New social movements like Black Power and feminism emerged along with a Third Worldist approach to revolutionary transformation heavily influenced by Mao and other anti-colonial revolutionaries, most notably Che Guevara. Many of these movements challenged the Western Enlightenment tradition as Eurocentric, racist and sexist.

Socialist humanists’ general commitment to Enlightenment ideals like reason and freedom of thought appeared to some young radicals as complicit with liberalism or, worse, little more than a traditional bourgeois individualism with a human face.

With liberalism increasingly viewed as the primary political and ideological enemy in the days of the Cold War consensus of the 1960s (the right’s coming resurgence was largely unforeseen), socialist humanist ideas gave way to anti-imperialism and the prospect of revolution in the Third World. Corresponding to these changes, among much of the Western intelligentsia the rise of explicitly anti-humanist theories became increasingly popular on college campuses.

Although influential ideas critical of humanism could be found in Nietzsche, Freud and Martin Heidegger, none of these thinkers could be considered remotely sympathetic to socialism or the left, despite many theorists’ (continuing) attempts to appropriate them. The French philosopher Louis Althusser, however, brought a new Marxist perspective to a critique of humanism and what he disdainfully referred to as historicism and empiricism in Marxist thought in the 1960s.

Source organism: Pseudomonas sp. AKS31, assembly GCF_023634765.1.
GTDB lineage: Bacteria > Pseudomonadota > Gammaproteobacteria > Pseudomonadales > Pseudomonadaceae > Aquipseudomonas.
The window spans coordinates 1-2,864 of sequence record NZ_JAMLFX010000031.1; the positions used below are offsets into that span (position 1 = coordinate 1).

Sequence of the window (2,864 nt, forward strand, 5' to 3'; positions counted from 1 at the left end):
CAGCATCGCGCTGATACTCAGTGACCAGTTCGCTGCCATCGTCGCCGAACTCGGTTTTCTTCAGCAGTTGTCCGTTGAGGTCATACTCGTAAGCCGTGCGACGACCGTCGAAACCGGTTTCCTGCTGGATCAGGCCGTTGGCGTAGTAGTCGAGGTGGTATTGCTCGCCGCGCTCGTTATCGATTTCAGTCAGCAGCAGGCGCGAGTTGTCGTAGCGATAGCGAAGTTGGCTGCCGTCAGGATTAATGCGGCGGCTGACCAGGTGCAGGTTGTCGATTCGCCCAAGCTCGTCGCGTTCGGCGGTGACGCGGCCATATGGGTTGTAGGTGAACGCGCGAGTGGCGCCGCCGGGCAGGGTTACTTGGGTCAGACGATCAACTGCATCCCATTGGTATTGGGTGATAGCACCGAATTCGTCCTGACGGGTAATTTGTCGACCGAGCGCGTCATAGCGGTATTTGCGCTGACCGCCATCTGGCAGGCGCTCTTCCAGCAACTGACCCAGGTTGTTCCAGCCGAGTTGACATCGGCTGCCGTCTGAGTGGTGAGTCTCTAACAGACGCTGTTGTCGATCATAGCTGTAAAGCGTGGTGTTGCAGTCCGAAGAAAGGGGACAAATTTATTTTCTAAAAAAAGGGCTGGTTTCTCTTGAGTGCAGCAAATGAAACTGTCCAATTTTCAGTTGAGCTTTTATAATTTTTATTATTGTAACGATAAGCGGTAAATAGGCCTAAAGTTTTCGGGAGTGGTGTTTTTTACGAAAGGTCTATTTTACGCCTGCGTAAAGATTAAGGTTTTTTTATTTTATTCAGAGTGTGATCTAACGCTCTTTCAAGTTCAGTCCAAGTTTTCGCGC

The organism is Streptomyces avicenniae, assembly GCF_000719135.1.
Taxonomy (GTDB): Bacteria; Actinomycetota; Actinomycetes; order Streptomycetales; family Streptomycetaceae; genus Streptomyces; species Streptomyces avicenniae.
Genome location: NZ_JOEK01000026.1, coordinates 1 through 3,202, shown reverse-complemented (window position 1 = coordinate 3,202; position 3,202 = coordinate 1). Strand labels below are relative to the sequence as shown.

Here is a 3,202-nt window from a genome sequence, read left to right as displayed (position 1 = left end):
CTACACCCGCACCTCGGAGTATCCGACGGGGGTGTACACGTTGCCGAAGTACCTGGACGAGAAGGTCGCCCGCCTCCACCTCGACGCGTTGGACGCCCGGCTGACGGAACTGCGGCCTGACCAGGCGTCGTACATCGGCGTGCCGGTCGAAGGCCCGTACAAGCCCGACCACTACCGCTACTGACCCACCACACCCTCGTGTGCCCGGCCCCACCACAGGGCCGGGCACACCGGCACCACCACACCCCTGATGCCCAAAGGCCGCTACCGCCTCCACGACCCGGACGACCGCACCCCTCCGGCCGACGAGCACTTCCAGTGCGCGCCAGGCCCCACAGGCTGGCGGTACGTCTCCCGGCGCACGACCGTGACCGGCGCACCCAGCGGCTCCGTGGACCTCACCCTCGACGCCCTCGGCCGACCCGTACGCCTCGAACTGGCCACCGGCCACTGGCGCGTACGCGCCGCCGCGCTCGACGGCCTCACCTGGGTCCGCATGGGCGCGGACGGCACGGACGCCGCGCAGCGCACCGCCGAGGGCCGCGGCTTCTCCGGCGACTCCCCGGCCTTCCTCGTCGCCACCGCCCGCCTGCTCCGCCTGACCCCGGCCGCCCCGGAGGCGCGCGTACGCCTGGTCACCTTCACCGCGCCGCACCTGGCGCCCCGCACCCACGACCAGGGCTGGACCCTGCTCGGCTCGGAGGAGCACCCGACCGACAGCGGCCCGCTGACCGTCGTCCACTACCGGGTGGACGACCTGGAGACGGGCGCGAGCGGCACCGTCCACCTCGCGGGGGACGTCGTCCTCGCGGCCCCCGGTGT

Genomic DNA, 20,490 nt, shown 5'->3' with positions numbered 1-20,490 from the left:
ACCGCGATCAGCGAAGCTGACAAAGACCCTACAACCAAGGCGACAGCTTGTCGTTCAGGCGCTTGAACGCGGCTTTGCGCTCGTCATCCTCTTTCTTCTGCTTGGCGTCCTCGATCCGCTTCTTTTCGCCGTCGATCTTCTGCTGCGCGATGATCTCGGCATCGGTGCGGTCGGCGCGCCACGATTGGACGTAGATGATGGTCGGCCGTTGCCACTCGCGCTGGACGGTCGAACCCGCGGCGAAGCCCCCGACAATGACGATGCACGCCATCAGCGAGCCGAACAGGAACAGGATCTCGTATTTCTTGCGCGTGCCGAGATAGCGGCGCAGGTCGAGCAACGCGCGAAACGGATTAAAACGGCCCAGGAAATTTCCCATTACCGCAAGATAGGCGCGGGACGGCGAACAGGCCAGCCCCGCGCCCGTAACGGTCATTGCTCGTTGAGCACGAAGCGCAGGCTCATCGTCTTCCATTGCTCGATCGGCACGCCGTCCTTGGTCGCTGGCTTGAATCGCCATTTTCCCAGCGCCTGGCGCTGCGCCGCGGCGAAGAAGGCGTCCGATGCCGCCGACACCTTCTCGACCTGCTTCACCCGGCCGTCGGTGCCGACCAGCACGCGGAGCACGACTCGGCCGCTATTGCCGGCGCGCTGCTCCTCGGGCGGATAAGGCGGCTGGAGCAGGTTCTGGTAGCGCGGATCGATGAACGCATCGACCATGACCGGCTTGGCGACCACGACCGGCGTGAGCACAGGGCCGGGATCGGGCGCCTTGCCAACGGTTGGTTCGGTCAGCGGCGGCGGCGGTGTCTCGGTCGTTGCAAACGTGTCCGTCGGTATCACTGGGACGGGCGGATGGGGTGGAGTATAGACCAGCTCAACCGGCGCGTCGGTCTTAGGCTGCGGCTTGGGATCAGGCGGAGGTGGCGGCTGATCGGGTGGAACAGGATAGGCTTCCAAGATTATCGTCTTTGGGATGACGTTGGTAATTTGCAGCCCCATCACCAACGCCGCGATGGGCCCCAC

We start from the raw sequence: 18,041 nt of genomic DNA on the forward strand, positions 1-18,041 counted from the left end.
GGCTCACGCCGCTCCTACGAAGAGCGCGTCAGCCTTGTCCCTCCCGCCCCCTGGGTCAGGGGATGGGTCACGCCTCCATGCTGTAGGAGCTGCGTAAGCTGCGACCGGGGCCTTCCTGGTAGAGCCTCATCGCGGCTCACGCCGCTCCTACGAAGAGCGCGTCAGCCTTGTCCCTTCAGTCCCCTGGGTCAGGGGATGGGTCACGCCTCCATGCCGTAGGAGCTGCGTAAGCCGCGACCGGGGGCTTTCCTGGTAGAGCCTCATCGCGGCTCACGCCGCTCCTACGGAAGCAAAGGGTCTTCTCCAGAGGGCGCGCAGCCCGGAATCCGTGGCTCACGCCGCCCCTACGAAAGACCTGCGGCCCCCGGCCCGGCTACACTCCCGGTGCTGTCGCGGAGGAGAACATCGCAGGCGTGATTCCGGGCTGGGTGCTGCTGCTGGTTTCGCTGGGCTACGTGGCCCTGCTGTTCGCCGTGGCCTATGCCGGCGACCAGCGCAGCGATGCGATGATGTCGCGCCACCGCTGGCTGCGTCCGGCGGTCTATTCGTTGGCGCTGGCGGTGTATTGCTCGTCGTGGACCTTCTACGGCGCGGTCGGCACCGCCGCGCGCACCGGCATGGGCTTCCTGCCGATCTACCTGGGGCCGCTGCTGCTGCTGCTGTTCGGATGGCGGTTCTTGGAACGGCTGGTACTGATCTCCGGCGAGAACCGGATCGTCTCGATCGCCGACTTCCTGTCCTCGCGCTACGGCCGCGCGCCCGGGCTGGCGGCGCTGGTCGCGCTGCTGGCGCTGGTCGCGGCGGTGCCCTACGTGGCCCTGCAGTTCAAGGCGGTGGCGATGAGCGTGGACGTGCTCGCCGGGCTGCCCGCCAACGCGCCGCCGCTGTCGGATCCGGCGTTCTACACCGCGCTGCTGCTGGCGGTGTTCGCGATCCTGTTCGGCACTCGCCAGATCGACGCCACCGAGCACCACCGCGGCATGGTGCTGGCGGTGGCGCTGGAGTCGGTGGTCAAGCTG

As a historian and self-described socialist humanist in the Marxist tradition, Thompson unsurprisingly took umbrage with Althusserian structuralism. His Poverty of Theory, a play on Marx’s Poverty of Philosophy and published in 1978, mercilessly pilloried Athusser’s interpretation of Marx and his theory of knowledge, or epistemology.

Without going into the details of — to put it charitably — the expansive argument, ultimately the most important point for Thompson was that the practical relevance, and danger, of Althusserian structuralism was its profoundly damaging impact on intellectual discourse among the international left. This kind of Marxism’s divorce from the real world of experience and historical change continually reproduced an elitist division between theory and practice. In Thompson’s view the consequences for leftist politics could only be inertia and a retreat into sterile ivory tower debates.

If the popularity of Althusser and his students was relatively short-lived, a more lasting challenge to humanism — and by extension Marxist/socialist humanism — has been the rise of poststructuralist and postmodernist theories. Beginning in the 1970s and 1980s, many intellectuals adopted postmodernist methods of criticism that privileged fluid and multiple identities over a politics rooted in social and economic inequality.

While war was being waged against the working classes in Reagan’s America and Thatcher’s Britain, in academia the utility of the concept of class itself came to be questioned. Class came to be seen as an identity, rather than a social relation, with little claim to privilege over any other identity.